Third, in a world where interest rates over horizons of more than a generation are far lower than even pessimistic projections of growth, traditional thinking about debt sustainability needs to be discarded. In the U.S., the U.K., the Euro area and Japan, the real cost of even 30-year debt will be negative or negligible if inflation targets are achieved. Indeed, the conditions Brad DeLong and I set out in 2012 for expansionary fiscal policy to pay for itself are much more easily satisfied today than they were at that time.
Fourth, the traditional suite of structural policies to promote flexibility are not especially likely to be successful in the current environment, though some structural policy approaches such as removal of restrictions on investment are still desirable. Indeed, in the presence of chronic excess supply, structural reform has the risk of spurring disinflation rather than contributing to a necessary increase in inflation. There is, in fact, a case for strengthening entitlement benefits so as to promote current demand.
These are the monetary titans of our times shifting radically towards various new forms of stimulus. Resistance to them is likely still to be strong on Western economic institutions but it is Japan that has led the world into the deflationary era and it is in Japan that the next phase of monetary innovation is likely to be pioneered.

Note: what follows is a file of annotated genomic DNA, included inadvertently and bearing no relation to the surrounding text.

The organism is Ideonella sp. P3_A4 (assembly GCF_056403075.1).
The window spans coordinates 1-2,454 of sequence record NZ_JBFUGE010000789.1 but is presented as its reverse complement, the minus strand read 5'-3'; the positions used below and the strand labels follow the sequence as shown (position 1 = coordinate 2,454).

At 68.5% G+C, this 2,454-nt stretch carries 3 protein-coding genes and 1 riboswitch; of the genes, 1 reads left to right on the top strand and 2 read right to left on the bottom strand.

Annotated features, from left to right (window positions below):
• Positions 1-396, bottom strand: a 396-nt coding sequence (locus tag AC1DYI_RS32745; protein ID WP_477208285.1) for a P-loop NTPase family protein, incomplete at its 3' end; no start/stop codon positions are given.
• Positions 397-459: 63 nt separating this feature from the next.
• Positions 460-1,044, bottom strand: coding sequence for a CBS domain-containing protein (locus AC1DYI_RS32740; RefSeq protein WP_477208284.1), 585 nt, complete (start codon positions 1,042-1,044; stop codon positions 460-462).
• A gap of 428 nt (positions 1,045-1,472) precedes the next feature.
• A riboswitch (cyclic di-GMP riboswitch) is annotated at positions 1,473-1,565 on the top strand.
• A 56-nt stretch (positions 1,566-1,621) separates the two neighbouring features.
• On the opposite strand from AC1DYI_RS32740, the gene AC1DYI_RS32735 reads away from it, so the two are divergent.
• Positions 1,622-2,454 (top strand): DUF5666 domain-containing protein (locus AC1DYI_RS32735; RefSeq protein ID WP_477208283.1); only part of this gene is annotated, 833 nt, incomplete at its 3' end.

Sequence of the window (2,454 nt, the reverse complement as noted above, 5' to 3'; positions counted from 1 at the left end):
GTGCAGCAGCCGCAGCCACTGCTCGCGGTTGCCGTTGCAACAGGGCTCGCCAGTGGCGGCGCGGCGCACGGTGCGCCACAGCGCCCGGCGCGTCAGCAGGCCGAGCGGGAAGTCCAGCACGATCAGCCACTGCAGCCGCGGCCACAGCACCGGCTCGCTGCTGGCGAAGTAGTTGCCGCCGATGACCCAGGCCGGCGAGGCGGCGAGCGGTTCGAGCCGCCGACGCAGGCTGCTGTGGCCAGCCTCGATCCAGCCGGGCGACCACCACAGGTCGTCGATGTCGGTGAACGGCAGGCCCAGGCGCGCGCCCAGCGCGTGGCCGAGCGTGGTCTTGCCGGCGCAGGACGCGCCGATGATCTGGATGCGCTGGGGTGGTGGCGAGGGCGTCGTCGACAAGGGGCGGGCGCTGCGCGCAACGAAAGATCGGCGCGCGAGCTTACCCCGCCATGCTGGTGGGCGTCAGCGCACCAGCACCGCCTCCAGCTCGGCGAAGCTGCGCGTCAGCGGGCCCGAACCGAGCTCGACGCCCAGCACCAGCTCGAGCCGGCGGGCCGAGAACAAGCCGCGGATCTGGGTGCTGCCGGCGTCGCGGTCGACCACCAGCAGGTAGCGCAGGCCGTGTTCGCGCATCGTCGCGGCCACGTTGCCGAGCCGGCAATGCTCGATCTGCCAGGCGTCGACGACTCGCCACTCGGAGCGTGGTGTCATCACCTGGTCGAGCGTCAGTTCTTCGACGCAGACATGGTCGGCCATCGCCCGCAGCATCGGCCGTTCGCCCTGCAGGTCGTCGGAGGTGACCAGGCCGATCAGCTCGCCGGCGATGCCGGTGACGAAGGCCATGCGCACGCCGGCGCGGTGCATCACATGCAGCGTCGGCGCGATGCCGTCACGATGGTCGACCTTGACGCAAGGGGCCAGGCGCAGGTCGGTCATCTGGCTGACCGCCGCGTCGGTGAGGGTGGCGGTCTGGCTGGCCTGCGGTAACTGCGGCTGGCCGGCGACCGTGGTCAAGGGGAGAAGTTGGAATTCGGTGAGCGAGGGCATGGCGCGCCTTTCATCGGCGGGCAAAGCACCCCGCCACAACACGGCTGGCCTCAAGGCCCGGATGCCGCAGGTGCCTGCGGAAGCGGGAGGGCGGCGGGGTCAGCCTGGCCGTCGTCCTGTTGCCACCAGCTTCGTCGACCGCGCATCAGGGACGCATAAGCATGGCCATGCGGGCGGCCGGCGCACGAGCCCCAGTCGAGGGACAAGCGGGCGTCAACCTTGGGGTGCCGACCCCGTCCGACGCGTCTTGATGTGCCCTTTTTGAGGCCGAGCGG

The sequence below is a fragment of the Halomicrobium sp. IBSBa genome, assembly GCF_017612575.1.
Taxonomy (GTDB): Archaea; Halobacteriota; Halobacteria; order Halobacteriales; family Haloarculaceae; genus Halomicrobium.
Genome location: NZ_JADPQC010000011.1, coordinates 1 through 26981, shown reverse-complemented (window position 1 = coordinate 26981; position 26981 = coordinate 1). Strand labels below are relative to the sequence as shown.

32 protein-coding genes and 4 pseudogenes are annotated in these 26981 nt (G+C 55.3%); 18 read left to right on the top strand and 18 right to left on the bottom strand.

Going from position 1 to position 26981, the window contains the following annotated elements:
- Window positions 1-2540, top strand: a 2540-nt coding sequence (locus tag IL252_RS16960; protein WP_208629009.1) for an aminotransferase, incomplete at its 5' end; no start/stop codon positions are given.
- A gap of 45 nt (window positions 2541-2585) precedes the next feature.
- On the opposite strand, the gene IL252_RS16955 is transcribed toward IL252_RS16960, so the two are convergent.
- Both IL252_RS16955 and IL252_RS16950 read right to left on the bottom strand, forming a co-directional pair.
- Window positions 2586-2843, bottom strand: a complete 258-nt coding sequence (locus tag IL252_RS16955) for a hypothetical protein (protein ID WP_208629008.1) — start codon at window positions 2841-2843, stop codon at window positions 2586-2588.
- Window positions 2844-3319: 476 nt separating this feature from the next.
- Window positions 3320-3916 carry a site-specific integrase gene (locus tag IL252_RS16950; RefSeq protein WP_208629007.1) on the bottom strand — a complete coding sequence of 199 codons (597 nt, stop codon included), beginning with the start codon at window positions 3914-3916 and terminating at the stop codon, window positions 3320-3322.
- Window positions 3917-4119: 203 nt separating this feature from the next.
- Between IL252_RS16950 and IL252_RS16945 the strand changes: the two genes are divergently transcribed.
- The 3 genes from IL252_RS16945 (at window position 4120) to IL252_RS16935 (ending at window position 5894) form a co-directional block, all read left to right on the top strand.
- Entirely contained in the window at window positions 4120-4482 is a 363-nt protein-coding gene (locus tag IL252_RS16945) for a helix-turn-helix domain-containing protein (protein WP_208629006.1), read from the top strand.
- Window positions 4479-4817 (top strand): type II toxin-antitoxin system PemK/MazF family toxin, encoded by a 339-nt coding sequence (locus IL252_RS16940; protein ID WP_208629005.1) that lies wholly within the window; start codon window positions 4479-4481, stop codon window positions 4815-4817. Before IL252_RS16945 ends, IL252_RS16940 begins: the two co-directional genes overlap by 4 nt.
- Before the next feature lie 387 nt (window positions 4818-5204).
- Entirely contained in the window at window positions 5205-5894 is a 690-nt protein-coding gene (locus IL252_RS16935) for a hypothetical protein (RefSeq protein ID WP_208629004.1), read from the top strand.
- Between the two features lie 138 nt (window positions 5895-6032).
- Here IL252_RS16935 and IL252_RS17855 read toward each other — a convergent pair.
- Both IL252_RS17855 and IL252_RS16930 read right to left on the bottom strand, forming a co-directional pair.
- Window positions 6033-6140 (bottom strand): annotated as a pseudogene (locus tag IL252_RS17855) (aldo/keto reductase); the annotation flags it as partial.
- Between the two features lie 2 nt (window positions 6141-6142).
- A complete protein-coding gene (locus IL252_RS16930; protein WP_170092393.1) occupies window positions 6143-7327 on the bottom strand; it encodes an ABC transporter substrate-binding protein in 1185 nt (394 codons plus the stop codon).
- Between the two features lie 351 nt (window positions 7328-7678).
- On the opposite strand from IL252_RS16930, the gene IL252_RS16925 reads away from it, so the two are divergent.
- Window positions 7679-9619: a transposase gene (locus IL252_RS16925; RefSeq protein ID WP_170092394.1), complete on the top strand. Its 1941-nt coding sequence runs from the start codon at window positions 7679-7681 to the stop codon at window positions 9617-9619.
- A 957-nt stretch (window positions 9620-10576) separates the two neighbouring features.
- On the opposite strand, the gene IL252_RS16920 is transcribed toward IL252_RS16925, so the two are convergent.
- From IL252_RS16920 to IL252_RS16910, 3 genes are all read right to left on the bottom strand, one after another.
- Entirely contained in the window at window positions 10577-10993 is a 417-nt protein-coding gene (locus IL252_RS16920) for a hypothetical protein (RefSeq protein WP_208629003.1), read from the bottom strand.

Australian investors need to bear this mind because if Japan were to move to the direct monetary financing of infrastructure so soon after its NIRP experiment then the same will follow to other countries as some stage. The implications are:
- the yen ought fall given it is a resumption of the expansion of the monetary base;
- that will, in turn, defeat Japan’s reflationary goals given it will weigh on commodity prices;
- however, if, in the longer run, probably after the next global shock, such policies were to be adopted on a widespread basis then it could well be good for commodity prices given the forex effects would net out and demand rise for building materials;
- this could present an especially attractive solution to Europe – if the Germans could get over themselves – given it could finance all kind of modernising investments in its weakest and most troubled states, finally offering a carrot as well as stick to structural reform foisted upon them from the core, and taking pressure off governments from secessionist movements.
I don’t think that small markets like Australia could ever do it, just as none has done QE, given the currency impacts could be enormous. So I don’t think it has much relevance to the current national discussion about twin deficits and sovereign ratings. But if it were to be adopted in the major economies it would not necessarily need to be taken up here anyway given we’d directly benefit from the commodity price spillovers.
The bottom line is that the helicopter monetarists are right and the sooner the world moves to a new form of ‘deleveraging stimulus’ the better.